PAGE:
Calling the substitution of compulsory arbitration for the right to strike “a fair compromise that should be upheld,” Anderson said that “for these reasons the Wildrose will be actively opposing Bill 46 in the Legislature and will repeal Bill 46 and reinstate those lost arbitration rights should Wildrose form government.”
“The Wildrose is committed to fiscal prudence and balanced budgets,” he said. “However, we will not balance the budget on the backs of front line public sector workers and services, nor will we unilaterally terminate the legal rights of any Albertan.” (Emphasis added.)
Anderson also showed up at public demonstrations in 2012 defending public sector pensions.
Contrast this with the tone of the Wildrose 2.0’s finance critic, Fildebrandt, in his reaction to last week’s news a mediator had recommended extremely modest wage increases for health care aides and licensed practical nurses who have been working without a contract since the spring of 2015.
The mediator suggested a deal that would see these front-line health care workers receive a pay increase of 1.2 per cent in the first year and 0.8 in the second, then expire next month. That would mean a raise for 39 cents an hour in the current year for a health care aide earning $19.53 per hour. Members of the highest paid category, professional LPNs with extra education on how to set broken bones, would make just 88 cents per hour more.
The Wildrose reaction? “Pay raises for union employees at AHS can only be described as a slap in the face to struggling Albertans, and the NDP must now draw a line in the sand and freeze public sector salaries,” screeched the party’s news release.
“This would be a completely indecent move at a time when thousands of hardworking families are worried about how they’re going to heat their homes or put food on the table,” said Jean. “Albertans cannot believe what this NDP government is considering doing with their money and they want to see something done in the way of a freeze.” (Never mind that some of those families doubtless include LPNs and HCAs.)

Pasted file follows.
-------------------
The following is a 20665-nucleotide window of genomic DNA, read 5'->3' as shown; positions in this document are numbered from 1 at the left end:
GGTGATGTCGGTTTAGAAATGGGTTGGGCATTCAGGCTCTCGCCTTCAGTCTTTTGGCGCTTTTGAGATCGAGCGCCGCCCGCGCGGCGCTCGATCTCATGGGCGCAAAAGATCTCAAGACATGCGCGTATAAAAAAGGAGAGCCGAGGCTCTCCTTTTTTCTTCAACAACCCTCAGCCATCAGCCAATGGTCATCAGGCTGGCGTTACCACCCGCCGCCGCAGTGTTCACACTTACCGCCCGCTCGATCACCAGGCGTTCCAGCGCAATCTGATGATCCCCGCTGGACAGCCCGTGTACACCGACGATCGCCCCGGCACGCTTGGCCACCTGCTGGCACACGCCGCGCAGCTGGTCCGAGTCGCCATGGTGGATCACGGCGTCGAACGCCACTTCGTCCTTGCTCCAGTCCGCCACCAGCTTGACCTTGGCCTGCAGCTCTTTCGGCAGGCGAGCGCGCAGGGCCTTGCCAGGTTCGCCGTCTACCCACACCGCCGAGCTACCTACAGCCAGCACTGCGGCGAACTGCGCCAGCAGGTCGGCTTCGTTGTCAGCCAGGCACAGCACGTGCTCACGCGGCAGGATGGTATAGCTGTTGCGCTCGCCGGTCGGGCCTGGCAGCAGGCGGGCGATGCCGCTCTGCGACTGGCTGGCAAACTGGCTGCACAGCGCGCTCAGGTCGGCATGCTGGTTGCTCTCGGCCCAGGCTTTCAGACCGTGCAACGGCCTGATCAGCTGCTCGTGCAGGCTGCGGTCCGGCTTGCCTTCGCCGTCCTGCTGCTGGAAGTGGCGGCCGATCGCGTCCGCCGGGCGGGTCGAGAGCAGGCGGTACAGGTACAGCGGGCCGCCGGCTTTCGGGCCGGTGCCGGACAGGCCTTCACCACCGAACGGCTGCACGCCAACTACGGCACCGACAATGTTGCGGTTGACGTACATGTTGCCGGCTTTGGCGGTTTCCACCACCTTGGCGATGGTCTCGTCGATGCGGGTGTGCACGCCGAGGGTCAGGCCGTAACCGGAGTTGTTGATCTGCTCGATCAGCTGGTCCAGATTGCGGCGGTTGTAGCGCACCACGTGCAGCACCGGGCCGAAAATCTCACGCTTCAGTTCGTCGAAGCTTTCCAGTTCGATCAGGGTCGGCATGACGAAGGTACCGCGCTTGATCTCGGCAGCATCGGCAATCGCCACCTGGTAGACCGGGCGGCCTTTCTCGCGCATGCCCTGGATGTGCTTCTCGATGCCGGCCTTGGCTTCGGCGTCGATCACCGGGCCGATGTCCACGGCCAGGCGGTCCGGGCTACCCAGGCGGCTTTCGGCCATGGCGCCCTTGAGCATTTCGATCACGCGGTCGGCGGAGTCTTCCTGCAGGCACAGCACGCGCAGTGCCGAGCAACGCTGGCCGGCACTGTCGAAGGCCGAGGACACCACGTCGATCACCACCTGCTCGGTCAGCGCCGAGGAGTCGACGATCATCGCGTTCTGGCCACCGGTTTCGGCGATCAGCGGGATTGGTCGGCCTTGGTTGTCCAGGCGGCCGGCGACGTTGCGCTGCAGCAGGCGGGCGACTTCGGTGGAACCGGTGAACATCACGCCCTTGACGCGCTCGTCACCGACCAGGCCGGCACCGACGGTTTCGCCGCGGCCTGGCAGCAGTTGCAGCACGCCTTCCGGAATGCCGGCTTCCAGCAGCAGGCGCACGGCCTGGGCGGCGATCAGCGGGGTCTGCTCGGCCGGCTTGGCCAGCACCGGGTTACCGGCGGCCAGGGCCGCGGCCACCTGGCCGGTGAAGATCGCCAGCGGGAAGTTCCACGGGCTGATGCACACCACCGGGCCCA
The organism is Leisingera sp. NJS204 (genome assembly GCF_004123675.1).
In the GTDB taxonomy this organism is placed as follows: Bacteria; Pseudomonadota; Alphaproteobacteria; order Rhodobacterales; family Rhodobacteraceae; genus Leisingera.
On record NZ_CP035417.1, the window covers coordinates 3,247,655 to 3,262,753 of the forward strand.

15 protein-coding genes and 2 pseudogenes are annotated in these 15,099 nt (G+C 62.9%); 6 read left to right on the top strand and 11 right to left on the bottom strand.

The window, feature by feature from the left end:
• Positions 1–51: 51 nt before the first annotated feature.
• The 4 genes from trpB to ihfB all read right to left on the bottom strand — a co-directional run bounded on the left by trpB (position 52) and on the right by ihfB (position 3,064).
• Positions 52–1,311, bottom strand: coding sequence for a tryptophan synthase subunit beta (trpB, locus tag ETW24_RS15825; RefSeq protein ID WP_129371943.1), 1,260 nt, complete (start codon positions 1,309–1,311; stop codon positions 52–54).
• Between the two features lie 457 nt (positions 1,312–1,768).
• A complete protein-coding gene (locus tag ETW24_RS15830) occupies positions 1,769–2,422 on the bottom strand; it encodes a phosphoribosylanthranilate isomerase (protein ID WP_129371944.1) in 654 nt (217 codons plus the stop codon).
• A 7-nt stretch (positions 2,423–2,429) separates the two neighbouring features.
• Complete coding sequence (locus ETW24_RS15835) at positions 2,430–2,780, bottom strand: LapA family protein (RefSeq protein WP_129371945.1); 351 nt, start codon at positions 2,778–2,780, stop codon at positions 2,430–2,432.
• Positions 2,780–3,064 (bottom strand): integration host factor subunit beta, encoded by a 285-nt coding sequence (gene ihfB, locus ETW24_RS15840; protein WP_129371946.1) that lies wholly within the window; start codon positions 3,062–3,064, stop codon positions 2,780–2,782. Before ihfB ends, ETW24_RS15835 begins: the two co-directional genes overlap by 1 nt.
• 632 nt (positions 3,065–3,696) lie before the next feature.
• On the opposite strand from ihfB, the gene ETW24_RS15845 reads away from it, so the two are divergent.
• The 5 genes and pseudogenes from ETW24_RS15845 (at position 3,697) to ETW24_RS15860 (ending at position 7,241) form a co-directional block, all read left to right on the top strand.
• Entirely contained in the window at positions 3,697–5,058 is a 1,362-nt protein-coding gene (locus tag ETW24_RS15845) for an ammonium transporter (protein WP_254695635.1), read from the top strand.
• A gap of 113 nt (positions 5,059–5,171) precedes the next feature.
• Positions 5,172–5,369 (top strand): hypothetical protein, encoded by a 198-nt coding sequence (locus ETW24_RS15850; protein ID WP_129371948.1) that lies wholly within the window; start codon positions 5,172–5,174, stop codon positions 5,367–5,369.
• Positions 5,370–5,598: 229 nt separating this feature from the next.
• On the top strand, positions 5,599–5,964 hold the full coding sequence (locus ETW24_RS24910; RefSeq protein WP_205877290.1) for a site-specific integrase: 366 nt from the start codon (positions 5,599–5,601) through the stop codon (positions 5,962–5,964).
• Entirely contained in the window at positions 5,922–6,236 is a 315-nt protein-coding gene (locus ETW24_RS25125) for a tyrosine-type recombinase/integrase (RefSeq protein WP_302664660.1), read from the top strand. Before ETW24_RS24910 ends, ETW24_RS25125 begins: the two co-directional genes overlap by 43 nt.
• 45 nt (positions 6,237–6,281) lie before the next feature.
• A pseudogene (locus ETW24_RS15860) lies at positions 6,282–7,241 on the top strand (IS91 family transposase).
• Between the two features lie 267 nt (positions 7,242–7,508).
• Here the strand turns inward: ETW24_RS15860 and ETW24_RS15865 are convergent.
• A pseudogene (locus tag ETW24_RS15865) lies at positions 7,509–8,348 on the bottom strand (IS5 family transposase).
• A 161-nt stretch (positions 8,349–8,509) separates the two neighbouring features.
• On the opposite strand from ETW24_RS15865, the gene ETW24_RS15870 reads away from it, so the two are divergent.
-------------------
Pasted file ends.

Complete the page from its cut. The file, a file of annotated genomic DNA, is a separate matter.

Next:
It’s not clear why Fildebrandt, a supporter of Kenney’s PC leadership bid and a frequent poster of intemperate social media attacks, called Alberta Health Services employees paid less than $20 an hour union bosses.
But clearly the days of Wildrose 1.0, when senior party officials like Anderson would promise not to express their mania for balanced budgets on the backs of front-line health care workers are long gone.
Heaven only knows what these people will start calling for once Kenney’s supporters have completed their double reverse hostile takeover of the PCs and the current version of the Wildrose, creating a new alt-right variant of the Trump Republicans in its place.
In 2015, weeks before the provincial election that brought the NDP under Premier Rachel Notley to power, the PC government of premier Jim Prentice repealed Bills 45 and 46, recognizing they were likely doomed in the courts anyway. But his action was, as they say, a day late and a dollar short.
By then, of course, Smith and Anderson were Tories too.
This post also appears on David Climenhaga’s blog, AlbertaPolitics.ca.